Asian students most likely to be financially successful in the US: Study

Caucasian students follow closely.

By Deepak Chitnis

WASHINGTON, DC: A study by the Annie E. Casey Foundation, shows that students of Asian descent are the most likely to end up financially successful in the US, followed closely by white students, with the black, Latino and Native American demographics lagging behind significantly.

The study, entitled “Race for Results,” released on Tuesday, looked at the five key demographics in students across all 50 states in the US, measuring them on several factors, including reading and math proficiency, high school graduation rates, teen birthrates, employment prospects, family income and education, and local poverty levels. All this data was then compiled, and each ethnicity was given an index score from 0 – 1,000, the latter obviously being the highest and most desirable.

Asian students scored the highest, with an index of 776. Following close behind, at 704, were students of white, or Caucasian, ancestry. But the most disturbing findings of the study are just how far behind children of the other three core demographics are – Latino students scored 404, Native American (or American Indian) students came in at 387, and children of African American descent scored a very low 345.

When looking by state, around one-third of the states in the US reported scores between 0 and 332 for their African American students, while absolutely none scored any higher than the range of 500-666. Three states – Montana, Idaho, and Wyoming – didn’t even have enough data to report on the black demographic.

Asian Americans, on the other hand, is completely in the other direction. While several states couldn’t report enough numbers to register – Montana, Wyoming, the Dakotas, West Virginia, Vermont and Maine – nearly every other state in the Union reported scores in the range of either 667-832, or 833-1,000. Six states registered scores in the lower range of 500-666: Alaska, Hawaii, Nevada, Utah, Minnesota, and Wisconsin. No state measured scores for Asian Americans between 0-499.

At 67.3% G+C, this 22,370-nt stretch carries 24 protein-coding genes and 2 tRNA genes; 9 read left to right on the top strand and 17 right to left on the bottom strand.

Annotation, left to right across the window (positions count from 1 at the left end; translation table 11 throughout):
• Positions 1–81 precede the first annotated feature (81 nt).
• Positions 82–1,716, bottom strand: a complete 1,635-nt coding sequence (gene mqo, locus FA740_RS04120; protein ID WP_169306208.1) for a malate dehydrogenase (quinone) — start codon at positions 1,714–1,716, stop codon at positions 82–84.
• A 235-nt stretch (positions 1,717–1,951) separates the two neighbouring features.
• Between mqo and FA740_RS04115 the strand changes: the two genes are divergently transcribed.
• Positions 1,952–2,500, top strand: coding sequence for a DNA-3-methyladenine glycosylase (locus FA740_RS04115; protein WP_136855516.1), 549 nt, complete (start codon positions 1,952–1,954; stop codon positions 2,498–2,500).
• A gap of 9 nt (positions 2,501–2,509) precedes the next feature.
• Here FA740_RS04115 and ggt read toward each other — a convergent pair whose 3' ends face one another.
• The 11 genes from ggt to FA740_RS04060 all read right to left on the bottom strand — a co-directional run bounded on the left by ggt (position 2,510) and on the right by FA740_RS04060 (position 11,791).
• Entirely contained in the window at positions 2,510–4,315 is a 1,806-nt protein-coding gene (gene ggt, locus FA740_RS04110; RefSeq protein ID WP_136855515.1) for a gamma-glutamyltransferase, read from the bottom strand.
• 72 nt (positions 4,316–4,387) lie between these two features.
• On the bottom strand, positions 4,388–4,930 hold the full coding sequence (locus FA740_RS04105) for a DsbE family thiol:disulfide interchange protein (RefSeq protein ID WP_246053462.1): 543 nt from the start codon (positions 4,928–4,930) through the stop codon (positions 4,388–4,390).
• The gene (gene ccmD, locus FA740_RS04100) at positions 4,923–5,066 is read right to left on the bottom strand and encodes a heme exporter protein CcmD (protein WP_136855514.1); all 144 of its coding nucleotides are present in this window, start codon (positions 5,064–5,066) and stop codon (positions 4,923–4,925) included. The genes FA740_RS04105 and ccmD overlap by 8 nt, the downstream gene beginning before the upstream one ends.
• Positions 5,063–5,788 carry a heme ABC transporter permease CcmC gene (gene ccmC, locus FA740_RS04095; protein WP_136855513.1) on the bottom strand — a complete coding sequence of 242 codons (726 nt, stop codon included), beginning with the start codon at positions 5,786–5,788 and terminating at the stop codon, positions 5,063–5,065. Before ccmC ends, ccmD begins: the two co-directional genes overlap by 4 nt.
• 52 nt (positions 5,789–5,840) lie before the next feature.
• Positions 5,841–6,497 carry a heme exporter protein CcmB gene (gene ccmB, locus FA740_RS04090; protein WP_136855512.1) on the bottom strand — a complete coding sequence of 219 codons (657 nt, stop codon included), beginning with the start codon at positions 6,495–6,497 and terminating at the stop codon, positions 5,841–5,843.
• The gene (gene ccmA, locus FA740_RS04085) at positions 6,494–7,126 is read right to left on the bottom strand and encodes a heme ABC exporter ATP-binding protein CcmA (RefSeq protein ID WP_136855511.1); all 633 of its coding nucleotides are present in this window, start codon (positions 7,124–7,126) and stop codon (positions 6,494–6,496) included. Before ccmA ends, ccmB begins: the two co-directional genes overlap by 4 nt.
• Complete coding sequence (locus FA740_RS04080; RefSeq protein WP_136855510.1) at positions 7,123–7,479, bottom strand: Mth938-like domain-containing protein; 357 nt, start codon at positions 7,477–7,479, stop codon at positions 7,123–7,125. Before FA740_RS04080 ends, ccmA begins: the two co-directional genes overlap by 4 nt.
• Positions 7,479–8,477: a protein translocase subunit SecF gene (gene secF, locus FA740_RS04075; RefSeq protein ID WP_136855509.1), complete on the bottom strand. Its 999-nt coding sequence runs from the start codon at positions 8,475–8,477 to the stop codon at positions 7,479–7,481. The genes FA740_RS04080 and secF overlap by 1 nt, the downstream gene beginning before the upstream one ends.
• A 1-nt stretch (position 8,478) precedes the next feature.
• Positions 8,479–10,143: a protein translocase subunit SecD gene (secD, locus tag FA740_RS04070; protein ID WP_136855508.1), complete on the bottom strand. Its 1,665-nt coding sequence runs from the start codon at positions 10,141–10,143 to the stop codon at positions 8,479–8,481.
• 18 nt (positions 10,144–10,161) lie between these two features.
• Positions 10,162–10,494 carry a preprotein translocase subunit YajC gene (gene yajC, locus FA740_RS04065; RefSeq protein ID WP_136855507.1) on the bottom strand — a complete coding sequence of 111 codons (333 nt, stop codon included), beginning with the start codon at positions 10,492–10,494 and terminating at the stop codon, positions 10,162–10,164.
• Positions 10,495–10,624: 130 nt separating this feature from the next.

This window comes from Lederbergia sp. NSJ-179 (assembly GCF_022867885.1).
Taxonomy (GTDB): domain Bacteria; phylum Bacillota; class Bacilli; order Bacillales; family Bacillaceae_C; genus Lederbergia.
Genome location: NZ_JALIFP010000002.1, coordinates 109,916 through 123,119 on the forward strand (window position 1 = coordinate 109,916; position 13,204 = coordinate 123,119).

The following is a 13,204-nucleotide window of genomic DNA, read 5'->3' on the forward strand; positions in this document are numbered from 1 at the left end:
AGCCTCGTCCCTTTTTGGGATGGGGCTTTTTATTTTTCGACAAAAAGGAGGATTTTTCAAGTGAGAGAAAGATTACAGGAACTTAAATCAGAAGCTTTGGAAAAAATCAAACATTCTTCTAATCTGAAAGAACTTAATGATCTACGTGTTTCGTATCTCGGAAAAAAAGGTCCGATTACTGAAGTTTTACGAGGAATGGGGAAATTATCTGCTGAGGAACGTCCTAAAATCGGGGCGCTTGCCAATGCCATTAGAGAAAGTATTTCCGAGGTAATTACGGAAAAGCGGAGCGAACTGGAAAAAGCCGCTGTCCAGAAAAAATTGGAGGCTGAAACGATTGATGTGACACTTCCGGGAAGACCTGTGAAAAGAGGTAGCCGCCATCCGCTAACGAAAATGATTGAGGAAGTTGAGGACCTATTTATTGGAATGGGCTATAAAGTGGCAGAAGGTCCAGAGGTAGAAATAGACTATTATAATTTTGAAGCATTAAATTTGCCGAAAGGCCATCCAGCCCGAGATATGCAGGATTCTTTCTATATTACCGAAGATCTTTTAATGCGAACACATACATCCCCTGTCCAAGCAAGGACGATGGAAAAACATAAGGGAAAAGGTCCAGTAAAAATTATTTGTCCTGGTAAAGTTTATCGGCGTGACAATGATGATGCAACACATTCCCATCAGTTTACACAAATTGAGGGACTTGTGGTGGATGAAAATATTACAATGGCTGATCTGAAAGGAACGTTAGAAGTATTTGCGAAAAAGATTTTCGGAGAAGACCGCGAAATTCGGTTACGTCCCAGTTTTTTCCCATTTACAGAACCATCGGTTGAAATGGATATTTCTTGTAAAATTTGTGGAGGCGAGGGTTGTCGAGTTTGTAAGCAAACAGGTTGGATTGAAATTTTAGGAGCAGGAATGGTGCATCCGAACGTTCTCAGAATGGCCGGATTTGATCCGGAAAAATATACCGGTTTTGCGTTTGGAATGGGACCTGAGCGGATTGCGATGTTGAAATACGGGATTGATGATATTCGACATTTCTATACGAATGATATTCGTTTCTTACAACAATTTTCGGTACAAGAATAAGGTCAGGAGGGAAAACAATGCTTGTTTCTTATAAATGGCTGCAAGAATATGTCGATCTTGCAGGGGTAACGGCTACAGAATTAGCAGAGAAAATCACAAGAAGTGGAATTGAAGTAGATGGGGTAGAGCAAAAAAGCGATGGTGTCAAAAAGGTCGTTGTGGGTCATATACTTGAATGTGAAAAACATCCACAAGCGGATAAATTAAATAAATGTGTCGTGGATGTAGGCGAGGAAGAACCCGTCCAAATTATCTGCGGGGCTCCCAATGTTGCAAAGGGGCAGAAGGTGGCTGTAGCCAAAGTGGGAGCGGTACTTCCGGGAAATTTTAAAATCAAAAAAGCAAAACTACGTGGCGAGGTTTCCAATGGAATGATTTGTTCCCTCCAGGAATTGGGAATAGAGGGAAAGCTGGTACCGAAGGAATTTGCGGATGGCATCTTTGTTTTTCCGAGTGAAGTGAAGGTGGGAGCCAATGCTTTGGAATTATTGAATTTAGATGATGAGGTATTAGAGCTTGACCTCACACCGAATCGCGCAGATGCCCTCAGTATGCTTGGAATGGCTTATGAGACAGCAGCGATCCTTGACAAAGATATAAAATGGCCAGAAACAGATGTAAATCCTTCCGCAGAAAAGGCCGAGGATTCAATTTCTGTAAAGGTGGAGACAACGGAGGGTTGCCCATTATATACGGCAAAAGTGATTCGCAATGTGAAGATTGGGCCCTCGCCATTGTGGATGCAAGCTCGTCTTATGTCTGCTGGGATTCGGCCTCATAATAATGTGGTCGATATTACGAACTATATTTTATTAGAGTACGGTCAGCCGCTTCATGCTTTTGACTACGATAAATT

Roughly half of the states in the US did not have enough scores to report for Native Americans, but most of the states that did registered numbers in the ranges of 0-332 and 333-499. Every state reported Caucasian numbers between 500-666 or 667-832. Latino children came in almost uniformly in the 333-499 range, with only a handful of states reporting numbers in the next highest range.

The Annie E. Casey Foundation hopes that the report’s findings will spur more rapid movement to close the gap, allowing for children of Latino, Native and African American descent to compete with children of the remaining demographics. Native American children, in particular, grow up in some of the poorest places in the nation, with reservations often struggling to fund schools and other institutions.

The report was compiled from data collected in 2012, with millions of data points used. According to the most recent census results, there are about 3.4 million children (under the age of 18) in the US, roughly 39 million white kids, 17.6 million Latino children, 10.2 million African American children, and only 640,000 students of Native American ancestry.

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